The Letter. By Emily Dickinson

    “GOING to him! Happy letter! Tell him —
    Tell him the page I did n’t write;
    Tell him I only said the syntax,
    And left the verb and the pronoun out.
    Tell him just how the fingers hurried,
    Then how they waded, slow, slow, slow;
    And then you wished you had eyes in your pages,
    So you could see what moved them so.

    “Tell him it was n’t a practised writer,
    You guessed, from the way the sentence toiled;
    You could hear the bodice tug, behind you,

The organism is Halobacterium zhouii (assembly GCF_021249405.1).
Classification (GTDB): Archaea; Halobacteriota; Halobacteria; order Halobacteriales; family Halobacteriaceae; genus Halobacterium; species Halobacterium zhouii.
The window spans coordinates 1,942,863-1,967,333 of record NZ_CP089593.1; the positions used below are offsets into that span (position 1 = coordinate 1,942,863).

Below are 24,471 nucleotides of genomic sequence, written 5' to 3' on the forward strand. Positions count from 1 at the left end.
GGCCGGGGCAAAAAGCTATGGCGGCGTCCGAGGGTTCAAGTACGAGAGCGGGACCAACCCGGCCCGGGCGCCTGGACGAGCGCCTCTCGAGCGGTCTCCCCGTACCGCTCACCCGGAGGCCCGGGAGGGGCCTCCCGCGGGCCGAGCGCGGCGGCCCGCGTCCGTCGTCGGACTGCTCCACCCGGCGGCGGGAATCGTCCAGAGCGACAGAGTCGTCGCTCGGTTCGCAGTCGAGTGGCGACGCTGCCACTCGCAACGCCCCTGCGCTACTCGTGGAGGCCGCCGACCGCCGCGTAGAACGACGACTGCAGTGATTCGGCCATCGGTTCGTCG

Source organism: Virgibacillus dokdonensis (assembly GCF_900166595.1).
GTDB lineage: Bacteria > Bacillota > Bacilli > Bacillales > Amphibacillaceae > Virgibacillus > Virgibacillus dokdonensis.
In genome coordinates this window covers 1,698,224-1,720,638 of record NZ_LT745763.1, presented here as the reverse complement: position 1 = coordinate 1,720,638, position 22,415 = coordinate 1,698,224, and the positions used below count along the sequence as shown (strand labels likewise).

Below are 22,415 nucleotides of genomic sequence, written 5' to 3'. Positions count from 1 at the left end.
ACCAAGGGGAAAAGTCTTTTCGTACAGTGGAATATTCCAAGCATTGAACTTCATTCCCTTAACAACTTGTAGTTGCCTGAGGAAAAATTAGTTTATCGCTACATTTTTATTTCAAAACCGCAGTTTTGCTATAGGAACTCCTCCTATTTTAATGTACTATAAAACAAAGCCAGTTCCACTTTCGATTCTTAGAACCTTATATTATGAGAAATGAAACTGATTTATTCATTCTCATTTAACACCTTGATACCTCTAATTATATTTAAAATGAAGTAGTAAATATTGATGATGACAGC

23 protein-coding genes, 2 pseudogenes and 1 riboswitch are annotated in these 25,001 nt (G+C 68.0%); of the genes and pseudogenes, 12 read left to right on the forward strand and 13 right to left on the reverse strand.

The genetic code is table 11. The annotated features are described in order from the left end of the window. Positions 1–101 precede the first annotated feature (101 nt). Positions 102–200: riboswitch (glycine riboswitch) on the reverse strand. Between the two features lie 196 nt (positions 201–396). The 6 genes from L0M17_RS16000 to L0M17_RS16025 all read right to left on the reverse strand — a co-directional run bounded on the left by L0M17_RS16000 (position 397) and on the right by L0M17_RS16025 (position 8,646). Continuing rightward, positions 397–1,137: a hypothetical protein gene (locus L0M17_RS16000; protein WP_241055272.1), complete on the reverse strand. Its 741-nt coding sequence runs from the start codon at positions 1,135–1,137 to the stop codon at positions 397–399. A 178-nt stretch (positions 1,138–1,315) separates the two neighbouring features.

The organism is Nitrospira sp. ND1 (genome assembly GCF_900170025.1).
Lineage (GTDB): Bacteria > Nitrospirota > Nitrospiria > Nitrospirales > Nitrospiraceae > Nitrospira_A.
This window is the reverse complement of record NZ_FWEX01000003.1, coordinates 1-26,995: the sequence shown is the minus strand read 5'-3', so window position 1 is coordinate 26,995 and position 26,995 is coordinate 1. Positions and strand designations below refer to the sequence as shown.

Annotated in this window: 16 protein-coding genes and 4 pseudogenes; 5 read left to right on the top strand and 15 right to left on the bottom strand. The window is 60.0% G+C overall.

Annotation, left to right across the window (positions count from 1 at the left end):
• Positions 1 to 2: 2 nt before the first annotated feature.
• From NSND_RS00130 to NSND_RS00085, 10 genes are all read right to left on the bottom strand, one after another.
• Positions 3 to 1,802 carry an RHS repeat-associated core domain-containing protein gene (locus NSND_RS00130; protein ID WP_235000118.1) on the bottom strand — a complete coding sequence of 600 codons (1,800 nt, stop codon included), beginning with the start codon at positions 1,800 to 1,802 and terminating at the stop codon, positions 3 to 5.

As if it held but the might of a child;
    You almost pitied it, you, it worked so.
    Tell him — No, you may quibble there,
    For it would split his heart to know it,
    And then you and I were silenter.

    “Tell him night finished before we finished,
    And the old clock kept neighing ‘day!’
    And you got sleepy and begged to be ended —
    What could it hinder so, to say?
    Tell him just how she sealed you, cautious,
    But if he ask where you are hid
    Until to-morrow, — happy letter!
    Gesture, coquette, and shake your head!”